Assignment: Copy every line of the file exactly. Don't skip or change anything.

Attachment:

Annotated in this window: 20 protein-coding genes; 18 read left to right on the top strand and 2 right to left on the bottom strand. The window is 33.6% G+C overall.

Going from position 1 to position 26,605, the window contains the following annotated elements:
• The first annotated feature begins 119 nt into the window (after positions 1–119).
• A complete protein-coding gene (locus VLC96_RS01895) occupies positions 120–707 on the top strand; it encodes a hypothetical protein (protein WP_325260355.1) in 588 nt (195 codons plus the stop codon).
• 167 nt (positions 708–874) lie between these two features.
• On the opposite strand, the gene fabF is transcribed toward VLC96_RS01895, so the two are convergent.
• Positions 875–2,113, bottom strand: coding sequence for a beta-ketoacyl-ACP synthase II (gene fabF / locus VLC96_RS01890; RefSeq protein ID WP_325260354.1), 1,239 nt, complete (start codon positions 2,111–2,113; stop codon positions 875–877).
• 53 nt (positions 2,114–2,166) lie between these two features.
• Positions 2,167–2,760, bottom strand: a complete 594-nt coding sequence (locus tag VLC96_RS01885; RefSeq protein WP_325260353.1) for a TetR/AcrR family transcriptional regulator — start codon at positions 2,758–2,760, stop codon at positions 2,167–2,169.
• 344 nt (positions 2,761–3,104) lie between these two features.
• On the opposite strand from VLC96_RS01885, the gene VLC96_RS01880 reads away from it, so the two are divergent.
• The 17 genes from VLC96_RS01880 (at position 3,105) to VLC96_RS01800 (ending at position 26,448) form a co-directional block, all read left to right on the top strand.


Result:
Annotated in this window: 20 protein-coding genes; 18 read left to right on the top strand and 2 right to left on the bottom strand. The window is 33.6% G+C overall.

Going from position 1 to position 26,605, the window contains the following annotated elements:
• The first annotated feature begins 119 nt into the window (after positions 1–119).
• A complete protein-coding gene (locus VLC96_RS01895) occupies positions 120–707 on the top strand; it encodes a hypothetical protein (protein WP_325260355.1) in 588 nt (195 codons plus the stop codon).
• 167 nt (positions 708–874) lie between these two features.
• On the opposite strand, the gene fabF is transcribed toward VLC96_RS01895, so the two are convergent.
• Positions 875–2,113, bottom strand: coding sequence for a beta-ketoacyl-ACP synthase II (gene fabF / locus VLC96_RS01890; RefSeq protein ID WP_325260354.1), 1,239 nt, complete (start codon positions 2,111–2,113; stop codon positions 875–877).
• 53 nt (positions 2,114–2,166) lie between these two features.
• Positions 2,167–2,760, bottom strand: a complete 594-nt coding sequence (locus tag VLC96_RS01885; RefSeq protein WP_325260353.1) for a TetR/AcrR family transcriptional regulator — start codon at positions 2,758–2,760, stop codon at positions 2,167–2,169.
• 344 nt (positions 2,761–3,104) lie between these two features.
• On the opposite strand from VLC96_RS01885, the gene VLC96_RS01880 reads away from it, so the two are divergent.
• The 17 genes from VLC96_RS01880 (at position 3,105) to VLC96_RS01800 (ending at position 26,448) form a co-directional block, all read left to right on the top strand.